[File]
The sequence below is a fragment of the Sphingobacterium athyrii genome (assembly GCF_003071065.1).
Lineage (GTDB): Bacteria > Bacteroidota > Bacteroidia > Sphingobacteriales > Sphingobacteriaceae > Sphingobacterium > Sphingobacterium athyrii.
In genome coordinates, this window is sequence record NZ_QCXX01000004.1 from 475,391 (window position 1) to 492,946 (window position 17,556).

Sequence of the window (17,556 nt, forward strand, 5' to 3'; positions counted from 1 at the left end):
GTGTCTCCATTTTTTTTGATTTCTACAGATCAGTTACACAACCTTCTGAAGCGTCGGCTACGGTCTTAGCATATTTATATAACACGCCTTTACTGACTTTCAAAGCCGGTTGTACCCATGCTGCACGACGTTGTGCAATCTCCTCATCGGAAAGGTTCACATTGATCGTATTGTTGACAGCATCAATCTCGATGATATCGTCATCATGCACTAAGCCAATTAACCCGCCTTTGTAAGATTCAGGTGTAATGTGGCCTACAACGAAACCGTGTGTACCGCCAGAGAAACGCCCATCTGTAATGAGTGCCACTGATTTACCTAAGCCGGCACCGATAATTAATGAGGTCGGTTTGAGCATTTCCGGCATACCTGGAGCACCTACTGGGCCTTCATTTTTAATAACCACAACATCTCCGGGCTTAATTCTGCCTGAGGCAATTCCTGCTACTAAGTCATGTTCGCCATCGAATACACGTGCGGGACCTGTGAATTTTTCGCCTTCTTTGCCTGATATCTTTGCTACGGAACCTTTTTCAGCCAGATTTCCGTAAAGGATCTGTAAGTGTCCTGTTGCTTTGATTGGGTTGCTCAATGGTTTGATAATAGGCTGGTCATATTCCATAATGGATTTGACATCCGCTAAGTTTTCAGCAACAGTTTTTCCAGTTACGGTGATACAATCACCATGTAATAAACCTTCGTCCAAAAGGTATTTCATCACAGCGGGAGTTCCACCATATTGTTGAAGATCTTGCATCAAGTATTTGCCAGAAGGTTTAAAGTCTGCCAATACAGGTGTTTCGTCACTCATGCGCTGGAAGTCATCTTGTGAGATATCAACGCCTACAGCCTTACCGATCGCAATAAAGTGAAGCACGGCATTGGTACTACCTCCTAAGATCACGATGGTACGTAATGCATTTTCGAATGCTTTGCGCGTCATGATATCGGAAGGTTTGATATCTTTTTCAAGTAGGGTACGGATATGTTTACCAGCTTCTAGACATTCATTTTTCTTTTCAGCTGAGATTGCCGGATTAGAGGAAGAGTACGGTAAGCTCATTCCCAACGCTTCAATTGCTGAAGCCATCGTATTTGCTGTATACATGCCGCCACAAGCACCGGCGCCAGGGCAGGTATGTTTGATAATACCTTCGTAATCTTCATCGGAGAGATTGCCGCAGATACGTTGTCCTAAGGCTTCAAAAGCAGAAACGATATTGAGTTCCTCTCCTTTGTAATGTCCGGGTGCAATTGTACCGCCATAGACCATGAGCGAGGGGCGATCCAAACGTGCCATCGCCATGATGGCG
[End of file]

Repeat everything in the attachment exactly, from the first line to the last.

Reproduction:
The sequence below is a fragment of the Sphingobacterium athyrii genome (assembly GCF_003071065.1).
Lineage (GTDB): Bacteria > Bacteroidota > Bacteroidia > Sphingobacteriales > Sphingobacteriaceae > Sphingobacterium > Sphingobacterium athyrii.
In genome coordinates, this window is sequence record NZ_QCXX01000004.1 from 475,391 (window position 1) to 492,946 (window position 17,556).

Sequence of the window (17,556 nt, forward strand, 5' to 3'; positions counted from 1 at the left end):
GTGTCTCCATTTTTTTTGATTTCTACAGATCAGTTACACAACCTTCTGAAGCGTCGGCTACGGTCTTAGCATATTTATATAACACGCCTTTACTGACTTTCAAAGCCGGTTGTACCCATGCTGCACGACGTTGTGCAATCTCCTCATCGGAAAGGTTCACATTGATCGTATTGTTGACAGCATCAATCTCGATGATATCGTCATCATGCACTAAGCCAATTAACCCGCCTTTGTAAGATTCAGGTGTAATGTGGCCTACAACGAAACCGTGTGTACCGCCAGAGAAACGCCCATCTGTAATGAGTGCCACTGATTTACCTAAGCCGGCACCGATAATTAATGAGGTCGGTTTGAGCATTTCCGGCATACCTGGAGCACCTACTGGGCCTTCATTTTTAATAACCACAACATCTCCGGGCTTAATTCTGCCTGAGGCAATTCCTGCTACTAAGTCATGTTCGCCATCGAATACACGTGCGGGACCTGTGAATTTTTCGCCTTCTTTGCCTGATATCTTTGCTACGGAACCTTTTTCAGCCAGATTTCCGTAAAGGATCTGTAAGTGTCCTGTTGCTTTGATTGGGTTGCTCAATGGTTTGATAATAGGCTGGTCATATTCCATAATGGATTTGACATCCGCTAAGTTTTCAGCAACAGTTTTTCCAGTTACGGTGATACAATCACCATGTAATAAACCTTCGTCCAAAAGGTATTTCATCACAGCGGGAGTTCCACCATATTGTTGAAGATCTTGCATCAAGTATTTGCCAGAAGGTTTAAAGTCTGCCAATACAGGTGTTTCGTCACTCATGCGCTGGAAGTCATCTTGTGAGATATCAACGCCTACAGCCTTACCGATCGCAATAAAGTGAAGCACGGCATTGGTACTACCTCCTAAGATCACGATGGTACGTAATGCATTTTCGAATGCTTTGCGCGTCATGATATCGGAAGGTTTGATATCTTTTTCAAGTAGGGTACGGATATGTTTACCAGCTTCTAGACATTCATTTTTCTTTTCAGCTGAGATTGCCGGATTAGAGGAAGAGTACGGTAAGCTCATTCCCAACGCTTCAATTGCTGAAGCCATCGTATTTGCTGTATACATGCCGCCACAAGCACCGGCGCCAGGGCAGGTATGTTTGATAATACCTTCGTAATCTTCATCGGAGAGATTGCCGCAGATACGTTGTCCTAAGGCTTCAAAAGCAGAAACGATATTGAGTTCCTCTCCTTTGTAATGTCCGGGTGCAATTGTACCGCCATAGACCATGAGCGAGGGGCGATCCAAACGTGCCATCGCCATGATGGCG